Automakers See Chinese Headwind

The recent sales numbers in China may have put to question the belief that the automobile market in the country would be the harbinger of worldwide automobile growth. In February, sales of all vehicles increased 5% and that of passenger cars rose 2.6% on a year-over-year basis, representing the slowest pace of growth in two years.

This is just not all: China’s sales in January-February ticked a growth of 10% compared with a robust 84% in the same period of 2010. Let us have a look at some of the leading automaker’s individual sales numbers in China.

General Motors Company (GM), the No.1 automaker in China, recorded a 34% rise in sales to 184,498 vehicles. However, the company’s sales reached its monthly high in January to 268,071 vehicles, reflecting a growth of 22.3%. These apart, the automaker’s market share dipped to 11.4% in the fourth quarter of 2010 from 13.1%–13.6% in the four preceding quarters.

When we look at the sales numbers of GM’s hometown rival, Ford Motor Co. (F) in China, we become further disappointed. Ford recorded a growth of 11% to 31,934 vehicles in February compared with 20% to 53,340 vehicles in January.

On the other hand, Japan’s second largest automaker, Honda Motor Co. (HMC), has the same story to narrate. Sales of Honda ebbed 6.5% to 41,348 vehicles in February in sharp contrast to more than two-fold increase in sales to 65,680 vehicles in January.

What is Wrong with China?

The China Association of Automobile Manufacturers (CAAM) has a straight and simple answer to this question. The automobile industry think-tank believes the weeklong Lunar New Year holiday accounted for the sluggish sales. But are the things all that simple or we must be worried about the market hitting the bottom?

At this point, the role of Chinese government comes to prominence. The Government of China had been playing an active role in luring buyers to purchase cars, especially smaller and fuel-efficient ones.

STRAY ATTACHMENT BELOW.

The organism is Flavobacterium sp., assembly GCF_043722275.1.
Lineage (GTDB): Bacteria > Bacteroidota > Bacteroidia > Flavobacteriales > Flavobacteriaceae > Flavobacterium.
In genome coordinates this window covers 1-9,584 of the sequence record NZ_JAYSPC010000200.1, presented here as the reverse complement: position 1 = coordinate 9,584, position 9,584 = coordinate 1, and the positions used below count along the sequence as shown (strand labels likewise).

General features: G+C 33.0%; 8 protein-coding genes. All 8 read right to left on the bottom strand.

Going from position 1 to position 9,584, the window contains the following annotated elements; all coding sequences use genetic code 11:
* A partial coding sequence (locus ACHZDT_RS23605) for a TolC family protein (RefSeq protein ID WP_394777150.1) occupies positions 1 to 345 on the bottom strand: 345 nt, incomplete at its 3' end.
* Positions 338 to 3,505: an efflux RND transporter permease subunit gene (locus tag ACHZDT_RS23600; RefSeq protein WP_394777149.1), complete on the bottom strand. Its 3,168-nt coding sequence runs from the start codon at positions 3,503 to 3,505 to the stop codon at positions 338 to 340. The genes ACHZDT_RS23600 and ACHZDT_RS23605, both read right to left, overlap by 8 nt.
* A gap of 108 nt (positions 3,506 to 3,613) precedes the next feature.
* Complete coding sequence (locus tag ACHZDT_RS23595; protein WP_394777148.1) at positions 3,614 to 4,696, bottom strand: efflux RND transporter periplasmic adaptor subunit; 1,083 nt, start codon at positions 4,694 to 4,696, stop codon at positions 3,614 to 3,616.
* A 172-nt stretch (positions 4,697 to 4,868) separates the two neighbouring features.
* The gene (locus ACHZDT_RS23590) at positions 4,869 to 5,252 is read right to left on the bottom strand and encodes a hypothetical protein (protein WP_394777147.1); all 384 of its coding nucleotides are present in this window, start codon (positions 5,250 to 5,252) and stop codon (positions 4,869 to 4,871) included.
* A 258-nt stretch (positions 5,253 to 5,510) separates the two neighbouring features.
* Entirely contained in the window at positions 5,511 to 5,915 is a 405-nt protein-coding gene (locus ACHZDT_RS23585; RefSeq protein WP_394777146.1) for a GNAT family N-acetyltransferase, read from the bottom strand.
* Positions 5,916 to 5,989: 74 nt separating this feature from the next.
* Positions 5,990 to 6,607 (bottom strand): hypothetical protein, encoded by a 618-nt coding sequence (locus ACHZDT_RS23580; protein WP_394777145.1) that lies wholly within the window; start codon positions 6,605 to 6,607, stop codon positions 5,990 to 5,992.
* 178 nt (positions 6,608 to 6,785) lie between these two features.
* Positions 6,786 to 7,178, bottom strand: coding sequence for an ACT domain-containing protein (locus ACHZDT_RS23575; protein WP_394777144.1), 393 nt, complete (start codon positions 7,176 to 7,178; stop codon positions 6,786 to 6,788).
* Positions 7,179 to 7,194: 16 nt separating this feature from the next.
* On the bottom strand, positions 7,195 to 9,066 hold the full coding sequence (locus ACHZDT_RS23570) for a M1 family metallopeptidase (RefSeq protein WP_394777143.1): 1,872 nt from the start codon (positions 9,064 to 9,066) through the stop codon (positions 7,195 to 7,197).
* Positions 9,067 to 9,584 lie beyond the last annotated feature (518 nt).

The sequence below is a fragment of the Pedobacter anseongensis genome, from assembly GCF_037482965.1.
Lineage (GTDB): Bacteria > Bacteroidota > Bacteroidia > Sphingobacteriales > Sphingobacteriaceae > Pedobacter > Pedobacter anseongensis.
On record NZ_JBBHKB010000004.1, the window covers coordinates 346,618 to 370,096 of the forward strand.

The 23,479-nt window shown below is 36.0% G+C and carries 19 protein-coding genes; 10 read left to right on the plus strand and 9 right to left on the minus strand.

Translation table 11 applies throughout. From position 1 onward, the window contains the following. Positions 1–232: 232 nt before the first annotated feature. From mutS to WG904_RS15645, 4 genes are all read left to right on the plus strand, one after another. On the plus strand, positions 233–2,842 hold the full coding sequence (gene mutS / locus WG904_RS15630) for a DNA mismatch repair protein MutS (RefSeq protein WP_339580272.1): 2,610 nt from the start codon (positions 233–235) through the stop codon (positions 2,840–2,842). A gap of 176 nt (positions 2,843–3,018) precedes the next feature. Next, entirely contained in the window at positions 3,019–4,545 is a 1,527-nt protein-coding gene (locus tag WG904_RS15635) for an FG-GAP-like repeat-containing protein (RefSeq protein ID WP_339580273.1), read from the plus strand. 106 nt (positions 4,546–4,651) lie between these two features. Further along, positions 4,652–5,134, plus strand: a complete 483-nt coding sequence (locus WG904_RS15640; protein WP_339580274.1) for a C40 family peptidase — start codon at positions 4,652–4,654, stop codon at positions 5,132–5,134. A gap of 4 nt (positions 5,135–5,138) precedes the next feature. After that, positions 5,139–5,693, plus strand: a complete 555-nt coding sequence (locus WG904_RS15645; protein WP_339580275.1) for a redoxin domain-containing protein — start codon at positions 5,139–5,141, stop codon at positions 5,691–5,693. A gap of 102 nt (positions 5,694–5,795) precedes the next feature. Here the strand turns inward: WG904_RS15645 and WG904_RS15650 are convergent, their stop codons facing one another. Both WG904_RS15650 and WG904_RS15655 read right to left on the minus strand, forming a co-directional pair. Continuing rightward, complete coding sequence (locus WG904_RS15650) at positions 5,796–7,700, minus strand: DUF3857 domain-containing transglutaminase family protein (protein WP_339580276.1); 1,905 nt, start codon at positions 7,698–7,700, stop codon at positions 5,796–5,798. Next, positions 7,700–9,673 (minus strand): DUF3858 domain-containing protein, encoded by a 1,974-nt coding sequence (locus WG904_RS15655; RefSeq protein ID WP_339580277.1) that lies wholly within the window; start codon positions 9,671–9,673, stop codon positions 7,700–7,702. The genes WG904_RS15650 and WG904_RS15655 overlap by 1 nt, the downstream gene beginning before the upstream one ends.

However, the subsidies for small car purchases have been suspended recently. Secondly, the government raised the excise tax on smaller vehicles (with engines of 1.6 liters or smaller) to 10% in January from 7.5% last year. The tax had been reduced from 10% to 5% in 2009.

Thirdly, auto loans have already become less flexible. In 2010, the government has trimmed the bank lending targets to $1.1 trillion from $1.6 trillion in 2009, thereby affecting the consumer auto loans.

Besides government intervention, China has an inherent problem. The margins in the country are lower than that in the U.S. and Europe. J.D. Power and Associates have noted that average transaction price for a new passenger car in China is $17,500 compared with $28,000 for all new light vehicles in the U.S.

Apart from these structural maladies, rising oil prices undoubtedly led to the sluggish sales. Average oil prices reached $109 per barrel last week from $82.1 per barrel last year while average gas prices touched $3.57 per gallon last week, up 75 cents from the average price in 2010.


Given the headwinds, we now believe China’s “much hyped” growth rates in the past appears to be unsustainable, as CAAM has asserted that there would be an overcapacity in the industry in the future given the rate of expansion of world’s leading automakers.

However, the Chinese market has definitely not reached its bottom. In fact, it has taken the winding road to the new phase of growth, which we should consider as the transition to the balanced and sustainable growth.

As a result, automotive thinktanks and automakers themselves are now predicting tamed growth rates in the industry. J.D. Power forecasted a growth of 9%–10% while CAAM expects a growth of 10%-15%.

Last month, GM CEO, Dan Akerson stated that the company is now “guardedly optimistic” given the present scenario in Asia, especially China. He said, “There are a lot of moving parts; some headwinds, some tailwinds.” The automaker predicted a growth of 10%-15% in 2011, which is much lower than its 27% growth in 2010.

Demand trends in China have already indicated strong market fundamentals. Although, sales of small cars and vans have decreased, demand for higher-end vehicles remained strong.

Car owners are continuously upgrading to sports utility vehicles (SUVs) and premium imports. Although, sales of SUVs slashed 30% in February from the previous month, it jumped 50% from the year ago level. This is surely a tailwind for automakers to look for potential growth in the world’s largest auto market.

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